Last month saw further disclosure of 1,195 account holders in
HSBC Private Bank in Geneva, Switzerland, with Indian addresses.
Whilst that by itself connotes no manner of wrongdoing, given the
information now resides in the public domain, the following
potential risks emerge for banks, account holders and fiduciaries
engaged in putting together the structure.
The absence of distinction between
proper and improper accounts. In other words, it is not unlikely
that several legitimate account holders and their banks and
fiduciaries in turn will be the subject matter of regulatory
scrutiny by the regulatory agencies and the Special Investigation
Team constituted by the Supreme Court of India.
Where reliance was placed by the
account holding bank or fiduciary on the source of wealth checks of
a correspondent bank (whether in India or overseas) or even
otherwise, it is likely that information in relation to pending tax
and exchange control regulatory proceedings in India was not sought
The risk of being enjoined to
regulatory proceedings in India as a facilitator of tainted
transactions, as has already been the case with a few international
banks and intermediaries.
The Government of India is facing the heat of the Supreme Court
monitoring this investigation, as well as a reinvigorated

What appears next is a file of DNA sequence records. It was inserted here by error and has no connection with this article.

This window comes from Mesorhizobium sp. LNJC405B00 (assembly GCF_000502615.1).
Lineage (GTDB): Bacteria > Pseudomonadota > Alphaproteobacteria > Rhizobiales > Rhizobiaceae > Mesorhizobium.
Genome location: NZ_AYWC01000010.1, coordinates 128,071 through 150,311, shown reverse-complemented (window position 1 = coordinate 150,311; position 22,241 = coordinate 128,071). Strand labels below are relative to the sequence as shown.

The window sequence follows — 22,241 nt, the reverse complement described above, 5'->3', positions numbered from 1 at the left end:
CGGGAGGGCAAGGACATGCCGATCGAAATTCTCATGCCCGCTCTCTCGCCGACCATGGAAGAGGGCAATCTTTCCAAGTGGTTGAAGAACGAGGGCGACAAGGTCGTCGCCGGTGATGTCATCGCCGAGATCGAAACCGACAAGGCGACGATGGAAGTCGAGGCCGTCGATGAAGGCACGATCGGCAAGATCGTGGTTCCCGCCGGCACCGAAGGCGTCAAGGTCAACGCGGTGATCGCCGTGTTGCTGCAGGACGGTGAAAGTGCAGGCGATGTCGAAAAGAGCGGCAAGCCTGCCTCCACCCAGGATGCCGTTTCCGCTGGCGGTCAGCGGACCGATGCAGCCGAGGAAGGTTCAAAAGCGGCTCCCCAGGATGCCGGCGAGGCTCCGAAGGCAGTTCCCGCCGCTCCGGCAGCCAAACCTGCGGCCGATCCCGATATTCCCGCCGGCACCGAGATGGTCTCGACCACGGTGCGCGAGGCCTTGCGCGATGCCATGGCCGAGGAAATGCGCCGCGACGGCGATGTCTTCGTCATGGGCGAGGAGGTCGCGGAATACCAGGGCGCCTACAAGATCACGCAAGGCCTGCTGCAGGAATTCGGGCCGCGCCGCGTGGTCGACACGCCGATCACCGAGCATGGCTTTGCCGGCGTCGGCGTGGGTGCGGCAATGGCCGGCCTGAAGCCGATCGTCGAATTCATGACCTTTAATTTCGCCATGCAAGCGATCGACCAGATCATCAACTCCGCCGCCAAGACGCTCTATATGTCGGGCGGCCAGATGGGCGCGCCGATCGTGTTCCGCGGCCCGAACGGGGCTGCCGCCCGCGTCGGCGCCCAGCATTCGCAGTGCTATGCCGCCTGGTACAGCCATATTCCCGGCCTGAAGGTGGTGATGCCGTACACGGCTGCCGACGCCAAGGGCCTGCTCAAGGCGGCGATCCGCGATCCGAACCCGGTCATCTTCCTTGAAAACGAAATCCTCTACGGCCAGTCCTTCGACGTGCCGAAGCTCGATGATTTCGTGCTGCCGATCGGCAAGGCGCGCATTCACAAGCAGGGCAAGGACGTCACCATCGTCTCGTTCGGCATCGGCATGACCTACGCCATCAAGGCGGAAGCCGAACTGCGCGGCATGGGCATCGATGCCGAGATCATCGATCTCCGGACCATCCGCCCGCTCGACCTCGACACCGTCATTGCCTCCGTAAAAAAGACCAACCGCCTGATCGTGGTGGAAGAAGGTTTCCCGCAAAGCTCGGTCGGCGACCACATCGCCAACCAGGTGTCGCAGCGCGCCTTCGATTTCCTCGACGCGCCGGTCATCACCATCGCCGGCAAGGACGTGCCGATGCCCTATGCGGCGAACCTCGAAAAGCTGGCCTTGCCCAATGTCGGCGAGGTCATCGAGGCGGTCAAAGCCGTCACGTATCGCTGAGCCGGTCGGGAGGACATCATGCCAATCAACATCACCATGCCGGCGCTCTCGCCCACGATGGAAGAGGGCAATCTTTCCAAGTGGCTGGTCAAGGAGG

opposition on the back of the recent Delhi election results. Swift
enforcement actions are likely to commence on a variety of account
holders who are now in the public domain, both in relation to
accounts in HSBC Private Bank, as well as other overseas holdings.
Accordingly, the following mitigation measures should be
In light of the matters in the public
domain concerning investigation of overseas bank accounts, the
standards of continuing due diligence will involve looking afresh
at the profile of the clientele and establishing conclusively for
current and historic accounts that their books were not tainted
with the aforementioned types of proceeds.
The only defence against being a
wilful abettor to the offences made out against the account holder
may be demonstrating continuing due diligence and adherence to
strict monitoring standards prescribed by law.
Cooperation with and reporting to
jurisdictional regulators under the Egmont Principles are likely to
be necessary at the earliest if any wrongdoing is discovered in the
current or historic accounts post the stage of continuing due
It is possible that one of the above risks identified may
resonate with those who may have had an interface with the
tax/exchange control authorities in India.
If you have any questions about the topics discussed in
this Alert, please contact Saionton Basu in Duane
Morris' London office, any of the attorneys in our India
Practice Group or the attorney in the firm with whom you are
regularly in contact.
Disclaimer:This Alert has been
prepared and published for informational purposes only and is not
offered, nor should be construed, as legal advice. For more
information, please see the firm's
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